The Port of Tacoma on Friday, June 10, announced that the first vehicles traveled over the Lincoln Avenue overpass, the final piece of a years-in-the-making transportation project to move cargo and commuters more efficiently in and out of the Tacoma Tideflats.
The port says it already had completed supporting surface streets and relocated utilities over the years for the $50 million project, but the unfunded overpass was the final piece needed to carry trucks and other vehicles over busy rail lines serving the port’s two main rail yards.
Construction of the overpass became possible in March 2009 when the port received $15.4 million in federal American Recovery and Reinvestment Act funds. The $22 million 2,200-foot overpass adds three lanes of roadway over four sets of railroad tracks. The FAST Corridor project has received funding since 2003 from several state and federal sources. The port paid about $14.2 million of the total.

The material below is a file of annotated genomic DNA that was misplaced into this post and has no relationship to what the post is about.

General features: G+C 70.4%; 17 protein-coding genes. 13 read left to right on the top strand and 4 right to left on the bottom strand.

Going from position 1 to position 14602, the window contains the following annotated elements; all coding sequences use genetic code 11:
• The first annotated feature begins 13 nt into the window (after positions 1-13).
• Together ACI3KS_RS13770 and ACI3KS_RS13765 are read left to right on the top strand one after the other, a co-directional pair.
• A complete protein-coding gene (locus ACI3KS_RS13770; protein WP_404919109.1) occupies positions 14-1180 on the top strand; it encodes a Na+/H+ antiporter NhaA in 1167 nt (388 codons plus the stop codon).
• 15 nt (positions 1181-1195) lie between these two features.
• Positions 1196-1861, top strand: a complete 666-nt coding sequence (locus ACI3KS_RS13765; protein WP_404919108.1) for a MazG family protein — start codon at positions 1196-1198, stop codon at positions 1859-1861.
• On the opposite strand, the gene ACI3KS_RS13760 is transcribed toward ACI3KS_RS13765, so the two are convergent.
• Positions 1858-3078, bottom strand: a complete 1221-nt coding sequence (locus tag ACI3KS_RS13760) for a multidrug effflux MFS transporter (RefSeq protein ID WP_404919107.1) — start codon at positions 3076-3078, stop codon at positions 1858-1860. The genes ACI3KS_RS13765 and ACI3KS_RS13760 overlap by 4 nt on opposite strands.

Building the overpass employed more than 200 people during peak construction, and economists estimate the entire corridor could contribute another 1,500 permanent jobs through efficiency and additional capacity.
While the Lincoln Avenue overpass is open, repairs to the bridge over the river will prompt more detours for another six months, depending on weather. Tacoma Public Works delayed repairs to the Lincoln Avenue Bridge until the overpass was complete so access to local businesses would remain open. During the bridge closure, a temporary heavy-haul route will detour trucks around the construction.